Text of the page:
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Visitor center is educational gem in heart of goat country

Colleen Kottke
Wisconsin State Farmer
Young visitors watch as newborn goats are bottle fed in the viewing area just off the Cheese Shoppe and Cafe at LaClare Family Creamery.

Watching as her young daughters laugh over the antics of two baby goats frolicking on the other side of an observation window, Tami Schultz said it was a perfect way to spend a chilly October morning.

"I've driven past here before, but I was really blown away by the exhibits inside. My girls had so many questions and I was able to answer them thanks to the galleries and displays," she said. "And there's no way I thought they'd ever eat goat cheese, but they loved it!"

Schultz is among the many visitors to be pleasantly surprised by a trip to the newly remodeled, and expanded LaClare Family Creamery, located in northeast Fond du Lac County.

The $10 million expansion — a collaboration between LaClare Creamery and Kaukauna-based Milk Source  — features a remodeled Cheese Shoppe and Cafe and large area that houses the Chevre cheese production.

In an age when farmers and processors are talking about agvocacy, education and transparency, the visitor center and observation windows and displays check all the boxes.

An observation window inside LaClare Family Creamery allows visitors to watch the Chevre-making process.

"We really tried to make this a showplace where a mother could bring her kids, or school groups could visit and take a self-guided tour and learn about the cheesemaking process from start to finish," said Bill Ritcey, vice president of sales.

A number of large observation windows in the elevated mezzanine provides visitors with  perfect vantage points to observe the process of making Chevre, the soft goat milk cheese that is the driving force behind the 28,000-square-foot expansion.

Avi Stern, director of public affairs for Milk Source, owner of Chilton Dairy, which specializes in goat milk production, says the new facility has been purposely created to allow for transparency and education.

"We want people to come in and see what's going on inside. It's a new age. People want transparency on how their food is made from field to fork," he said.

Located just 10 miles away over the county line in Calumet County, Chilton Dairy is home to over 5,000 milking goats that provide a truck load of milk daily to LaClare Family Creamery. Stern says Chilton Dairy is just one of nine farms that produce goat milk for the expanded creamery.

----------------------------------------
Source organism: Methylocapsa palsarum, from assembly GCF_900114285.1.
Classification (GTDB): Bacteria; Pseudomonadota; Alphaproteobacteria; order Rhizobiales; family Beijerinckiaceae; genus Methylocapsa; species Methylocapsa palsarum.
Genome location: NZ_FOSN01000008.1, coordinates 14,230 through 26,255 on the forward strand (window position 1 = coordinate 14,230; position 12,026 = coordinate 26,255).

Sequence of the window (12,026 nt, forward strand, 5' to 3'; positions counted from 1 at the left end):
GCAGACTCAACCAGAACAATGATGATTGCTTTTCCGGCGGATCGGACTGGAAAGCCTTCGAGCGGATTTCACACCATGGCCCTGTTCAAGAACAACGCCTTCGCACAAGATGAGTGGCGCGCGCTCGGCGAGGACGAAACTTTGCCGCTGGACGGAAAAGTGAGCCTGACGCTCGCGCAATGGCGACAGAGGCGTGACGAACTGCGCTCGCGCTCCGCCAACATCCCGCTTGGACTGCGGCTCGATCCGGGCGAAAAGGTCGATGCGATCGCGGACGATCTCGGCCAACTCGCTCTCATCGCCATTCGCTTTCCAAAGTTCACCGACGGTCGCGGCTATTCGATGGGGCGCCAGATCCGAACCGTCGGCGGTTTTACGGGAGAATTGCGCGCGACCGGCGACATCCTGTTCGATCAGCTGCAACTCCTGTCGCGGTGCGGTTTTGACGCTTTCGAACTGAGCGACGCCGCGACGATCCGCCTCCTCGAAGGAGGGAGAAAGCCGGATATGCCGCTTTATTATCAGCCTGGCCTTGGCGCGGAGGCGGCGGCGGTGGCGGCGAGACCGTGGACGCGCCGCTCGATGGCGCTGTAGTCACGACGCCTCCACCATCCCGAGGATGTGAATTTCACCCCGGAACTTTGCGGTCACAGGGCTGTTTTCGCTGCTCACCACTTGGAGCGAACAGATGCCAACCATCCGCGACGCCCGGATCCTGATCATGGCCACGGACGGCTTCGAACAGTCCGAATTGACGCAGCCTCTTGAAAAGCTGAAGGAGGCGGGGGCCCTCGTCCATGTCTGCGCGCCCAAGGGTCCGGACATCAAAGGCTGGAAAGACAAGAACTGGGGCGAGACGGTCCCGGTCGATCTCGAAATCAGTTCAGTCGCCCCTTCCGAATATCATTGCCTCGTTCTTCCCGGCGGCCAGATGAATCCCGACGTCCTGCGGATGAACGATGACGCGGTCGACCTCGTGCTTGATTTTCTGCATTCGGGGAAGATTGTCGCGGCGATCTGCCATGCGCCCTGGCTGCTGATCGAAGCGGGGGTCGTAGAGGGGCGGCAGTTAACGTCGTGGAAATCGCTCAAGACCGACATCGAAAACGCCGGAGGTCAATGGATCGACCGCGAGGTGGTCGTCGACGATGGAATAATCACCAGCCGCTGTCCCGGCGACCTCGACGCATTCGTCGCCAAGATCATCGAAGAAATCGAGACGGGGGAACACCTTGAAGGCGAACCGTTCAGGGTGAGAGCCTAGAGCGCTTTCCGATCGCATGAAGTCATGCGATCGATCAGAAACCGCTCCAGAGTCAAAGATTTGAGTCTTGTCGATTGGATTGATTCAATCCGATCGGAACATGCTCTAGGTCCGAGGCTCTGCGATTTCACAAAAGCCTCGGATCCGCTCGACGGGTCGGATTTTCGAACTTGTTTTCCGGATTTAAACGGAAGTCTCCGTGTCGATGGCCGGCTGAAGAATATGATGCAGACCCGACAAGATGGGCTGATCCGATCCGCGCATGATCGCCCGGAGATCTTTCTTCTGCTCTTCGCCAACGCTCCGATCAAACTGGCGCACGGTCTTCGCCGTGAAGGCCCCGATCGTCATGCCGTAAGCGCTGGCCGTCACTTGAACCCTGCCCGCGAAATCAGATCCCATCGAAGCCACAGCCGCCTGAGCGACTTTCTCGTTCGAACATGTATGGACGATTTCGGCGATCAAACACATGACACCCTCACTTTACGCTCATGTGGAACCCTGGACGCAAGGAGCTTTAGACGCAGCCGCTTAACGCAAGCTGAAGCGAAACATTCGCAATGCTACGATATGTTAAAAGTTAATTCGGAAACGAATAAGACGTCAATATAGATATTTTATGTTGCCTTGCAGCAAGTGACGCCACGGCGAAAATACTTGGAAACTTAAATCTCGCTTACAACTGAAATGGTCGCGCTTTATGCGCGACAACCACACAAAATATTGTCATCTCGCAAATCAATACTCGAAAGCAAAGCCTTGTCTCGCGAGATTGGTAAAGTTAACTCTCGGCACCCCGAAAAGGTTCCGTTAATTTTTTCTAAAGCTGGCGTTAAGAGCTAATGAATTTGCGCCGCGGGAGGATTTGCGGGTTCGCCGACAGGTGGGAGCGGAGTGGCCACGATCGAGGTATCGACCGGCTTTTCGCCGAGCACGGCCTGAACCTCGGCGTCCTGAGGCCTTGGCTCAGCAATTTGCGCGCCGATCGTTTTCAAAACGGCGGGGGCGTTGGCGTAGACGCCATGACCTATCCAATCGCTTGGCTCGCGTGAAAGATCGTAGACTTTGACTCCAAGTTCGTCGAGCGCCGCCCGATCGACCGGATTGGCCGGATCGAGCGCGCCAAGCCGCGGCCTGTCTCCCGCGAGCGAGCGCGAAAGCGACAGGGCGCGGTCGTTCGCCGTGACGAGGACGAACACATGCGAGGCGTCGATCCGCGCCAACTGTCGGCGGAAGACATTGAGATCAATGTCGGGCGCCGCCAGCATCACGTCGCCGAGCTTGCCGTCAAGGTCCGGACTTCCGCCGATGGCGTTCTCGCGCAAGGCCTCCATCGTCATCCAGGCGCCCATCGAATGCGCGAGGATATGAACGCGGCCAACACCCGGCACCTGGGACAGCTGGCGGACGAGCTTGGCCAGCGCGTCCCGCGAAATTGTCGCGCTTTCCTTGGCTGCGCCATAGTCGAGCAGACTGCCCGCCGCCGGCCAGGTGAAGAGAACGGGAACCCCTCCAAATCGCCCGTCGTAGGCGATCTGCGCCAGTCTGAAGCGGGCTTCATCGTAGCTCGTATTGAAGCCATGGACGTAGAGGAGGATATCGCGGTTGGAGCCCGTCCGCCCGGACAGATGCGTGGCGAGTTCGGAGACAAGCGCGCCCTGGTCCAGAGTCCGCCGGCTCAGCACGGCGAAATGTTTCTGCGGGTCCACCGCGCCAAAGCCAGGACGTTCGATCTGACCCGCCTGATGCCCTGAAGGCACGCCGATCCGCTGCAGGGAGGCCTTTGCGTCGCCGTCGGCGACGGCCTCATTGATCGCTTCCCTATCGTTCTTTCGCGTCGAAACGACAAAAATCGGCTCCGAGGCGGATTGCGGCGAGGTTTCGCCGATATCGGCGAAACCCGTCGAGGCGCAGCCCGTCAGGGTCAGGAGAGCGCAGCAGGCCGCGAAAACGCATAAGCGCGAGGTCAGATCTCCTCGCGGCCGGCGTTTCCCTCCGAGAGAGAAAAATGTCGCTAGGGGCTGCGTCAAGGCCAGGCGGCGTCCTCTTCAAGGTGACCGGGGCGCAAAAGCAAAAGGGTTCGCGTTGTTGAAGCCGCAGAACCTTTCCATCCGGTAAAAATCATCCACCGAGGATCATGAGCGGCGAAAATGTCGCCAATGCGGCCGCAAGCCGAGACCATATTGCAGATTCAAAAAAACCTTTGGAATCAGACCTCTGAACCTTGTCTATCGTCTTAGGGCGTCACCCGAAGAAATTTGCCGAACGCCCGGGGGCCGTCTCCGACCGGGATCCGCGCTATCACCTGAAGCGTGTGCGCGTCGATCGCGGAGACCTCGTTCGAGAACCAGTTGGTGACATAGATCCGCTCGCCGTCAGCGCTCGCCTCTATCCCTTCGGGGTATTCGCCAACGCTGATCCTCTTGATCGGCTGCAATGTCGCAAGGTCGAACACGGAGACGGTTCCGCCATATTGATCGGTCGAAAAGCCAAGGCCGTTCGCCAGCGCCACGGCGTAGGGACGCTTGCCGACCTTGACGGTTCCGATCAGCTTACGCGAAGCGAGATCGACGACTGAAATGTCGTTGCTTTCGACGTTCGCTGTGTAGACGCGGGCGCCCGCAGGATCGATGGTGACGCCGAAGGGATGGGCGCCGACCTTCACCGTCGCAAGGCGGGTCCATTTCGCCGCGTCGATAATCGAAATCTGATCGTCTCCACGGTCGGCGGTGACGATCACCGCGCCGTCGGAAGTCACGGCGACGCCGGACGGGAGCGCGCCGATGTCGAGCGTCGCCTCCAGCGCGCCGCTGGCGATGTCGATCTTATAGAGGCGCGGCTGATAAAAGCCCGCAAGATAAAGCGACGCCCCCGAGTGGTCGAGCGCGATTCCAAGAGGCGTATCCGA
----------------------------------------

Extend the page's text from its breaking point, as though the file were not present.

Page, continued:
The milking parlor at Chilton Dairy is set up for 128 goats per rotation on twice a day milking. The goats average just over 5 pounds of milk per day.

Upstairs in the mezzanine, visitors get a comprehensive crash course on goats: the journey from birth to the milking parlor, the various breeds of milking goats housed at Chilton Dairy to the products created from their milk.

While most associate Wisconsin with being America's Dairyland, many are unaware that the state's dairy goat herd tops the nation at more than 83,000 head, according to the USDA. And LaClare Family Creamery is at the epicenter of that boom.

"There's nothing else like this for a goat facility and it's so close to Farm Wisconsin Discovery Center," Stern said. "You can spend part of the day here learning everything about goats and then head to Manitowoc County and learn about everything else in the dairy and agriculture world."

Bill Ritcey, vice president of sales, says the the availability of goat milk from local farms helps LaClare Family Creamery to meet customer demand for fresh goat cheese.

Stern says that Larry and Clara Hedrich, founders of LaClare Creamery in 1978, have partnered with Farm Wisconsin Discovery Center in providing goats for exhibits during celebrations and events.

"There's no rivalry between the two attractions; in fact, we genuinely support one another. We all share the same goal, which is to increase the public’s understanding of modern agriculture," Stern said.

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Related:Say Cheese! With $10M investment, LaClare Creamery is ready for its close-up

The expanded creamery is also a collaborative effort between LaClare Creamery and Chilton Dairy.

"They had a vision that they wanted to create something that would draw people in and give them a real sense of what it takes to produce cheese while still being able to try the cheese, see the goats and have an immersive experience," said Project Manager John Sharp.

Ritcey says he is eager for people to discover the new taste of goat cheese via their biggest-selling product Chevre. The soft cheese is versatile and can be flavored and used as an ingredient in many types of dishes. 

Chevre, a soft goat cheese, is one of the fastest growing markets in the U.S.. The recent expansion at LaClare Family Creamery along with an abundance of fresh goat milk from local farms has the business poised to meet customer demand for the cheese quickly and efficiently.

"Our philosophy is that the more the consumer is educated, the more they will buy our product," he said.

The public also will have the opportunity to get up close and personal with the operation this weekend for its re-grand opening on Oct. 18 and again LaClare hosts the Envision Greater Fond du Lac Area Agri-Business Council at Breakfast on the Farm on June 28, 2020.